Beware of a serial number check in Apple’s Self Service Repair program

The biggest concern about Apple’s new Self Service Repair program has to do with a serial number check during the checkout process.

Apple's iPhone repair kit, weighing 79 pounds and featuring wheels, is pictured in this illustration
Apple’s iPhone repair kit is rented for $49/week. It comes in two cases, weighing 79 pounds, which come on wheels and can also be stacked. Image credit: Apple
  • Every iPhone part purchased from Apple’s newly-launched Self Service Repair Store is tied to your device’s IMEI, with the chief concern being that this could give Apple more power over individual repairs in the future.
  • Requiring a device’s serial number when buying genuine parts from Apple means those parts are paired with the same device. You cannot purchase genuine parts without a serial number or IMEI.
  • Enabling only serial number-authorized repairs “sets Apple up as the gateway to approve—or deny—any repairs in the future, with parts from any source.”

Apple’s Self Service Repair program has a serial number check

Apple doesn’t hide the fact that genuine parts are paired with specific device serial numbers. “Your product serial number or IMEI is required for genuine Apple part purchases,” the iPhone maker spells it out in a support document.

Limited to the US, the newly-launched Self Service Repair program lets folks who’d repair their own devices buy genuine Apple parts for the iPhone SE, iPhone 12 and iPhone 13, including displays, batteries, cameras, speakers, Taptic Engines and other components. One of the biggest proponents of the Right to Repair movement, iFixit, which sells service tools and kits, has weighed in on Apple’s launch and what it means for the customers and the broader Right to Repair initiative.

There’s “a lot to be excited about” the fact that regular customers can now order special tools which used to be exclusively available to certified Apple technicians, iFixit’s Elizabeth Chamberlain writes in a blog post. But at the same time, as the saying goes, the devil’s in the detail.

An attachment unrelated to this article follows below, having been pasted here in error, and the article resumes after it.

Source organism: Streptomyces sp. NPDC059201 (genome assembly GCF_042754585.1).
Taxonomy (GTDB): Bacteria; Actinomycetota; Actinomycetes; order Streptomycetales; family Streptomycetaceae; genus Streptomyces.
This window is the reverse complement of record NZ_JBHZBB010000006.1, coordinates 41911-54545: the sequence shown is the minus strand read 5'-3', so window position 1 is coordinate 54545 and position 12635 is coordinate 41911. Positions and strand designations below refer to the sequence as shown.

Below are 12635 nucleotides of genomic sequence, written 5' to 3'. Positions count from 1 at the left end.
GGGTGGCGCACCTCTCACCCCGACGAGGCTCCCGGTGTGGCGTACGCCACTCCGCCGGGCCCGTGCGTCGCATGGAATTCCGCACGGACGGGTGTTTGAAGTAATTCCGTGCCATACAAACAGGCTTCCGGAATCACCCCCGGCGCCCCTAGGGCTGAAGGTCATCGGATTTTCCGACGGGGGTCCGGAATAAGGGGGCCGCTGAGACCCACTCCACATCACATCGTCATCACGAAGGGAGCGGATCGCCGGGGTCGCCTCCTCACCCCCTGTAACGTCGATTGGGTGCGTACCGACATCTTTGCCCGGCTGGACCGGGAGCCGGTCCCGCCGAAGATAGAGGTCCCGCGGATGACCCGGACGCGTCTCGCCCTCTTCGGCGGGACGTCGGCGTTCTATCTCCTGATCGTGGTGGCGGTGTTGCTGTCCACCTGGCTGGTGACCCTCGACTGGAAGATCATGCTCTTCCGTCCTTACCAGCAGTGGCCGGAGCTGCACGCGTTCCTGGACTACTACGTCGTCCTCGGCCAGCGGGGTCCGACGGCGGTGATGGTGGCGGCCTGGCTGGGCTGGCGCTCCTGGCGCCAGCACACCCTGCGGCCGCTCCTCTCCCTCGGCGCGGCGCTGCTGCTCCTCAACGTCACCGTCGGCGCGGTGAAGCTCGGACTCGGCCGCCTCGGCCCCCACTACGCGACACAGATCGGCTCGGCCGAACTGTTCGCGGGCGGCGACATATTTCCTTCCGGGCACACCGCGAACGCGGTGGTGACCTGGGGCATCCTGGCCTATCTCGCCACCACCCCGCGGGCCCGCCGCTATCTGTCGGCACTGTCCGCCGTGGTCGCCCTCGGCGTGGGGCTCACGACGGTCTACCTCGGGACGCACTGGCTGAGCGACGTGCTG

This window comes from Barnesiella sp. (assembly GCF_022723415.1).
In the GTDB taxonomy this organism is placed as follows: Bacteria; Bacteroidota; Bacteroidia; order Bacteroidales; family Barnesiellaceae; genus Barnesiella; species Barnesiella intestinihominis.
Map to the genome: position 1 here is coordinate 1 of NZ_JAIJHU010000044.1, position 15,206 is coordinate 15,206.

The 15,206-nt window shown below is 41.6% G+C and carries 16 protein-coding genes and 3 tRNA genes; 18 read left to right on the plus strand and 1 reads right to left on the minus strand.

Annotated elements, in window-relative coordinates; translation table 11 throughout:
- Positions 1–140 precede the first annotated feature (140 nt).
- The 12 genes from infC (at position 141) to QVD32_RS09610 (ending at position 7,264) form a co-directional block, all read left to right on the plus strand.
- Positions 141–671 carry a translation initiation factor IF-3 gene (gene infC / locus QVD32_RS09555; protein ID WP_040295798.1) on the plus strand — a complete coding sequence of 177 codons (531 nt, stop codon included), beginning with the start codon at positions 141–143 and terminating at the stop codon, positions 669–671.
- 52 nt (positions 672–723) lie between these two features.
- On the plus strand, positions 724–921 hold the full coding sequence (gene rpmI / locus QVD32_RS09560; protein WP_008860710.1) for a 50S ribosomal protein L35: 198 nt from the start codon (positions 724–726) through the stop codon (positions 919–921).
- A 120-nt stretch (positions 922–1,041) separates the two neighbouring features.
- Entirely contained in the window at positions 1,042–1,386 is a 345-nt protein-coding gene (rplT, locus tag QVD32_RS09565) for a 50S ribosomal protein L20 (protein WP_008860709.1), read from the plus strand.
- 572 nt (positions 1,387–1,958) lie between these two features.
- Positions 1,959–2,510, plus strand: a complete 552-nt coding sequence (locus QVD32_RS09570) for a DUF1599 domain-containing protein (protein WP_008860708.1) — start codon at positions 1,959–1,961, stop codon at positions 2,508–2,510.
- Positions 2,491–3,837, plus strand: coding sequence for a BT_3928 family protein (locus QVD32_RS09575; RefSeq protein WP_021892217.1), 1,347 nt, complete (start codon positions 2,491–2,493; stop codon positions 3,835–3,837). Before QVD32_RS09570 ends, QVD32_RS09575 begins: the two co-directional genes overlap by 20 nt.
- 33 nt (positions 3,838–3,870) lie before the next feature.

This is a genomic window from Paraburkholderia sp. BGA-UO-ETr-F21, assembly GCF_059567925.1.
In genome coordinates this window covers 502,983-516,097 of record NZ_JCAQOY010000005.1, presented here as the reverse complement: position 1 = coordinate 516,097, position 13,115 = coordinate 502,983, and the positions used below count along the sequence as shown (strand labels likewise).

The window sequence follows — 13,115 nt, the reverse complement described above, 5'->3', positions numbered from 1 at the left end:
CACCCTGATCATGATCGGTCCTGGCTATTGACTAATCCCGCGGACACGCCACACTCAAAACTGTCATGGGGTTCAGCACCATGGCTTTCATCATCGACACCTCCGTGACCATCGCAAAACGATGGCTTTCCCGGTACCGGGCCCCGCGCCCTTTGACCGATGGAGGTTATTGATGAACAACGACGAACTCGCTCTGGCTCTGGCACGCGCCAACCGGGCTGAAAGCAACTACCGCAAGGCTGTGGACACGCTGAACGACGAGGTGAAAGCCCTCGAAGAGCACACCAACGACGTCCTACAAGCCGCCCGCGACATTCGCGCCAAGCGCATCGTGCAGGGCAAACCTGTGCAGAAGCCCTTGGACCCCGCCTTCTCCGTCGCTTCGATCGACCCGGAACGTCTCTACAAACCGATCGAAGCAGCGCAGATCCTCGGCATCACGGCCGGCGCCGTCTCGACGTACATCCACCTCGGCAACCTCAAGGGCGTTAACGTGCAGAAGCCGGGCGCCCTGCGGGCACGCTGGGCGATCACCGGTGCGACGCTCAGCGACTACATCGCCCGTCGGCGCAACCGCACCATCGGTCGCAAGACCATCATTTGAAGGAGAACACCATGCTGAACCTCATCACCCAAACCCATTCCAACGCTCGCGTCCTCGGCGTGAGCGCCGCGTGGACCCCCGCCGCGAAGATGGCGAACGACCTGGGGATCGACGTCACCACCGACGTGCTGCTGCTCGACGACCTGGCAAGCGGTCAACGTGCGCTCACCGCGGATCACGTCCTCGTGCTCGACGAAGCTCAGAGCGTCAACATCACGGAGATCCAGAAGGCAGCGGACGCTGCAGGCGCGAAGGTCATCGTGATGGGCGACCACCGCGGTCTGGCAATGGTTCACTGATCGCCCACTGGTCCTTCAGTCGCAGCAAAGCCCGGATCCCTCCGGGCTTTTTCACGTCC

The biggest problem with Apple’s service program

According to Chamberlain, the biggest concern with Apple’s initiative has to do with a serial number check at the checkout process and the pairing of the purchased part with the same device. The pairing process isn’t automatic. Apple says people will need to reach out to its support teams via chat or phone to start the pairing process.

The biggest problem? Apple is doubling down on their parts pairing strategy, enabling only very limited, serial number-authorized repairs. You cannot purchase key parts without a serial number or IMEI.

If you’re buying a genuine iPhone camera replacement from Apple, as an example, you’ll need to type in your iPhone’s or whatever device’s serial number that you wish to use that part for. So why not just get an aftermarket camera replacement instead? Well, you could but also think about iOS’ warning about non-genuine parts.

If you use an aftermarket part, there’s an “unable to verify” warning waiting for you. This strategy hamstrings third-party repair with feature loss and scare tactics and could dramatically limit options for recyclers and refurbishers, short-circuiting the circular economy.

This could give Apple more power over repairs

iFixit thinks the serial number check gives Apple more power than needed.

Integrating a serial number check into their checkout process is a dire omen and could allow Apple the power to block even more repairs in the future. Building the technology to provision individual repairs easily sets Apple up as the gateway to approve—or deny—any repairs in the future, with parts from any source.

Apple’s initiative, Chamberlain says, isn’t compatible with Right to Repair.

A true right to repair will give independent repair shops a chance to compete in the repair marketplace, bringing down the cost of repairs for everyone. Unfortunately, this program expands the freedom to repair with one hand, while locking the door with the other.

Free repair manuals

Chamberlain thinks that Apple making repair manuals available for everyone for free on its website is a great move, but warns in the same breath that these manuals are not meant for casual fixers. “The manuals are written with these heavy-duty tools in mind, even though it’s hard to imagine that most DIY fixers would want to go through the expense or hassle of acquiring this much equipment.”

The Self Repair Service program will extend to Apple silicon Mac notebooks later this year. The program is also coming to Europe, with expansions in other countries following in the future. Read: How to fix iPhone screen not responding to touch